Rathbone Investment Management has bought Barclays Wealth’s Personal Injury and Court of Protection wealth management business, adding £500m of assets under management to the firm.
In an update published to the stock exchange today (November 28), Rathbones announced it had reached an agreement to acquire the PI and CoP arm — a move which would also bring about 600 clients alongside their deputies and trustees to Rathbones.
As Rathbones already has its own PI and CoP business, a ten-strong team from Barclays will join the existing specialist team once the deal is completed, expected in the second quarter of next year.
A PI and CoP business manages the money for those who have received compensation after suffering a serious injury — one that means they cannot make investment decisions for themselves.
The team also provides support for both professional and lay deputies or trustees — those who have been granted the power to make decisions for the injured client — with regards to the client’s wider financial matters.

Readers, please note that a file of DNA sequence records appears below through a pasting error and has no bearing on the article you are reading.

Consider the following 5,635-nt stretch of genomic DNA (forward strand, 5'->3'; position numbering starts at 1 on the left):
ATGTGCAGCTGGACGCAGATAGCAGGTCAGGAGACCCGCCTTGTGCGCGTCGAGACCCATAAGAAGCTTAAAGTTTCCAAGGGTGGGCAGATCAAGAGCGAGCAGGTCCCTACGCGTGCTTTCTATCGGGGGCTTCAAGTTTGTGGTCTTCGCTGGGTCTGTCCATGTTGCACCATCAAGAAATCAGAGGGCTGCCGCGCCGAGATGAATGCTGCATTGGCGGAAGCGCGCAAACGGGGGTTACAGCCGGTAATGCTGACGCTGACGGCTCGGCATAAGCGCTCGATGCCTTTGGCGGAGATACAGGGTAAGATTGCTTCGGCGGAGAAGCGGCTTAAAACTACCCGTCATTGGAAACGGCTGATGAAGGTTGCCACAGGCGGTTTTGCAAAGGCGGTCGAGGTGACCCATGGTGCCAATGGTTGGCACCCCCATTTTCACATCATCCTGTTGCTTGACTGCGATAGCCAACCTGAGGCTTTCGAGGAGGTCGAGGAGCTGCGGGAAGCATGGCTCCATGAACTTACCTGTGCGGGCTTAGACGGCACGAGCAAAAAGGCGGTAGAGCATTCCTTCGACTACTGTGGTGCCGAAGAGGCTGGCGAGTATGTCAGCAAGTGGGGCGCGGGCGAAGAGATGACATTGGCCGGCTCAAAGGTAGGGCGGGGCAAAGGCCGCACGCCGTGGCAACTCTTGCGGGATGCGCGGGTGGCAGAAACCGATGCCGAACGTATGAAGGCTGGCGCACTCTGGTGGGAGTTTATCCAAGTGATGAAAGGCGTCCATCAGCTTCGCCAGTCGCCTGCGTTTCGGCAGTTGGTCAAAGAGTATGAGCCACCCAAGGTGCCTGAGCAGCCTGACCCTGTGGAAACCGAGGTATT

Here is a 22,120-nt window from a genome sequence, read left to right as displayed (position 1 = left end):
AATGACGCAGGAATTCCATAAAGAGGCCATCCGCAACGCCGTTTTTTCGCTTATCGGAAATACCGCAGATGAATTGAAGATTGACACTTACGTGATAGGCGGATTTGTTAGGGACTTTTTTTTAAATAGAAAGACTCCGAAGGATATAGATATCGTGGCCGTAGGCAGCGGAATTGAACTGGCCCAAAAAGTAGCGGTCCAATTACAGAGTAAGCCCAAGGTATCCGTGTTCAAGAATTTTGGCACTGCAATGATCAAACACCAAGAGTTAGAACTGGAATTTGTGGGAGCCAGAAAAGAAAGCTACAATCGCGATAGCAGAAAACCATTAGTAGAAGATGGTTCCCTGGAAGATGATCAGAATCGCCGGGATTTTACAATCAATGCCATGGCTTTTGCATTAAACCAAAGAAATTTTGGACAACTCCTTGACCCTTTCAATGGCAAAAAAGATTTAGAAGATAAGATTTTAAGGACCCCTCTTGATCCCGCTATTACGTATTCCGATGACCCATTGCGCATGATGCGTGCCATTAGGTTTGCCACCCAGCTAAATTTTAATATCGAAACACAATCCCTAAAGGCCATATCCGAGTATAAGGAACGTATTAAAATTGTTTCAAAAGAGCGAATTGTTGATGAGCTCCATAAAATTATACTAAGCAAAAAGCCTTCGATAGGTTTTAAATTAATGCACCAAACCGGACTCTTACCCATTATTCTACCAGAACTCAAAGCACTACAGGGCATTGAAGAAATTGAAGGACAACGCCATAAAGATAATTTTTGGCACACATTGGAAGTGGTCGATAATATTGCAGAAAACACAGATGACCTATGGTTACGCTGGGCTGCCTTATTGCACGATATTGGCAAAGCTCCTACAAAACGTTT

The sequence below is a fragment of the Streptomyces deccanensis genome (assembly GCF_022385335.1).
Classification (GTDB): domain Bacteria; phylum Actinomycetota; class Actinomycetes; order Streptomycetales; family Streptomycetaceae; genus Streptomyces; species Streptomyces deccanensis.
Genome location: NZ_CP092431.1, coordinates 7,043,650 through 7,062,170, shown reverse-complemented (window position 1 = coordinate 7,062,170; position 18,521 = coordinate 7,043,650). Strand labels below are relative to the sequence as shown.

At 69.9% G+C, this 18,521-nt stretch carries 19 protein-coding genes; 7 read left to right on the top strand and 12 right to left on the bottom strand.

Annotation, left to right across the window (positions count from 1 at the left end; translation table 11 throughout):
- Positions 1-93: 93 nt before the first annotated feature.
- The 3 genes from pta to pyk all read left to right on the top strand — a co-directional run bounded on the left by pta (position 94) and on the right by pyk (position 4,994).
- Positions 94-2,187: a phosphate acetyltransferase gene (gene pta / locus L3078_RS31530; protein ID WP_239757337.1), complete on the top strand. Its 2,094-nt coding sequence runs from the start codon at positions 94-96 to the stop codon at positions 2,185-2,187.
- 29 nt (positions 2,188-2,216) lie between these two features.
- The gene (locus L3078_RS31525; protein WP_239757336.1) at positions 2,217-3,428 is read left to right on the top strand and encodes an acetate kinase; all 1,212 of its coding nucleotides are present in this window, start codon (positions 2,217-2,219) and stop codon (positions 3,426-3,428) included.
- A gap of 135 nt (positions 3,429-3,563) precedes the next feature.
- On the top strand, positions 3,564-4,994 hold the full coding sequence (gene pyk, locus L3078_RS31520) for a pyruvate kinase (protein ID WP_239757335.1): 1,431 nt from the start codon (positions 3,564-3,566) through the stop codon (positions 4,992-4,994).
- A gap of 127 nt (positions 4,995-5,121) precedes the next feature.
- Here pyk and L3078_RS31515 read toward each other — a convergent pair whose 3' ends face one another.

Rathbones stated the acquisition would be funded from existing capital resources and that the move was “consistent” with one of its strategic priorities, “penetrating specialist markets”, outlined by the wealth manager last month (October 17).
At the time the firm’s chief executive Paul Stockton told FTAdviser he expected the wave of consolidation gripping the wealth management market to continue in the years ahead and for Rathbones to be part of it.
Rathbones had already been a participant in recent consolidations, negotiating to buy Smith and Williamson before that deal collapsed, and then acquiring the Scottish firm Speirs and Jeffrey.
Mr Stockton said: "The PI and CoP sector is an attractive specialist part of the UK wealth management market.
“The Barclays Wealth team are highly experienced and have a strong set of relationships in their sector. We're delighted that they are joining us to complement our existing specialist capability."
As at the end of September Rathbones had total funds under management and administration of £49.4bn.
What do you think about the issues raised by this story? Email us on email@example.com to let us know.